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What made Phil Jackson the GOAT coach, per former Lakers players

Lakers, Phil Jackson

Former Los Angeles Lakers tactician Phil Jackson is regarded as one of the greatest coaches in NBA history.

The “Zen Master” won six championships with the Chicago Bulls in the 1990s and later captured five more titles with the Lakers.

With that, some of Jackson’s former players commented on the reasons he should be considered the greatest coach in NBA history. In an interview with Ryan Wards of ClutchPoints, Adam Morrison explained Jackson is a mastermind in handling multiple personalities and bringing them together to achieve a common goal.

“Phil’s style is nothing that anybody else implores,” Morrison said, as highlighted in Episode 6 of ClutchPoints’ docu-series The Final Ring.

“I was just impressed by how he manages egos and players. Even when I was the end of the bench player, he always made sure that we got our runs during practice. To me, he was one of the greatest of all time not just because of the wins but because of how he manages guys and not freaking out. He was always even-keeled even when we had a bad run and his energy reverberates across the team. He’s just a brilliant manager. He’s more of a manager than a coach.”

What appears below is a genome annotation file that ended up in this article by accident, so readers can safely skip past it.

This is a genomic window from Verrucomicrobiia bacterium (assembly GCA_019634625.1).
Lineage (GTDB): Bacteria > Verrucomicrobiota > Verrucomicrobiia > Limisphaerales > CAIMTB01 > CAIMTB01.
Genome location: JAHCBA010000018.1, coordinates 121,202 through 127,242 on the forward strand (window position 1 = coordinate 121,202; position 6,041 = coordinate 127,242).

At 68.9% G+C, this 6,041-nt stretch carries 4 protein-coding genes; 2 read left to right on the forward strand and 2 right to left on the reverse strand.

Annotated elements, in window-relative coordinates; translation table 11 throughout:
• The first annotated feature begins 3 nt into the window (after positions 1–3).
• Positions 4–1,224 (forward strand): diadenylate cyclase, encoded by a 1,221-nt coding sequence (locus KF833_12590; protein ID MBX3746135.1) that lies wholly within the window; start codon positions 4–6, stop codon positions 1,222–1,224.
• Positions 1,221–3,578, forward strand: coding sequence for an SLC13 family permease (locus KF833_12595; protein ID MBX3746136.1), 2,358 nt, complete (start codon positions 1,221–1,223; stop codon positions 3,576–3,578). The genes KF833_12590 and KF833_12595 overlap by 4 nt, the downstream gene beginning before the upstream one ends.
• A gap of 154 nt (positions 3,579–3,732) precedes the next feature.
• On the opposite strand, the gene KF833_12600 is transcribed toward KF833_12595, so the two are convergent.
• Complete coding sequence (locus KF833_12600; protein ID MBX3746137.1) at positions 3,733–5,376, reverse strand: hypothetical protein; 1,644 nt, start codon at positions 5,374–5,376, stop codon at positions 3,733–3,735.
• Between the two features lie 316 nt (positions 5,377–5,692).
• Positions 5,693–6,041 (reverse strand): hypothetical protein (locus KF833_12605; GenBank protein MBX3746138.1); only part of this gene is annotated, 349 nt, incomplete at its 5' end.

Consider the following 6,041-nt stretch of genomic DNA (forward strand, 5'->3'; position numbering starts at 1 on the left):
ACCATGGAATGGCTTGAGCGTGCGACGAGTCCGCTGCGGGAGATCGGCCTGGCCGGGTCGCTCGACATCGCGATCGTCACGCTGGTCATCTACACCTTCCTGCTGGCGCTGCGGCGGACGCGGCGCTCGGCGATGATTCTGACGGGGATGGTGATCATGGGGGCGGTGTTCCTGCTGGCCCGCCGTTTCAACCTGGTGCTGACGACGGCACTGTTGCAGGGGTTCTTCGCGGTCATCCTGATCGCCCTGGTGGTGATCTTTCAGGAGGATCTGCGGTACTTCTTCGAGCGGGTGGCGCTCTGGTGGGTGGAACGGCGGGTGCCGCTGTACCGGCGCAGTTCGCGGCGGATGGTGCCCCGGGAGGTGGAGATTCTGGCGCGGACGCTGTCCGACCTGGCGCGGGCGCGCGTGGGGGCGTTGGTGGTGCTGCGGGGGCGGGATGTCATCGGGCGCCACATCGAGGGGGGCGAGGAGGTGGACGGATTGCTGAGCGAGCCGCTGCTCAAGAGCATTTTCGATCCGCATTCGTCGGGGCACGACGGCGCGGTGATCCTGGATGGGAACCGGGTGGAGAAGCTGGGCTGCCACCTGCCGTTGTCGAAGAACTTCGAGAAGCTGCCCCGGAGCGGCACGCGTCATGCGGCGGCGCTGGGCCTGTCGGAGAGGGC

Phil Jackson had plenty of egos and personalities to manage during his coaching career with the Buls and Lakers, including Michael Jordan, Dennis Rodman, Kobe Bryant, Shaquille O’Neal and Metta World Peace among others.

Former Lakers shooting guard Sasha Vujacic told Ward his old head coach had a tremendous ability to incorporate role players and make them feel significant. While Jackson’s teams were anchored by Jordan, Bryant and Shaq, he still had to help the likes of Vujacic, Steve Kerr and other role players see their own value.

Additionally, Jordan Farmar said Jackson forced Lakers players to confront pressure.

“It was his philosophy and it just worked out that a playoff series and a seven-game series you can put a lot of pressure on point guards and make them have to do quite a bit,” Farmar shared.

Jackson might not have been a big X’s and O’s coach. However, he was a master at managing and understanding his personnel and what made the whole team work as a unit.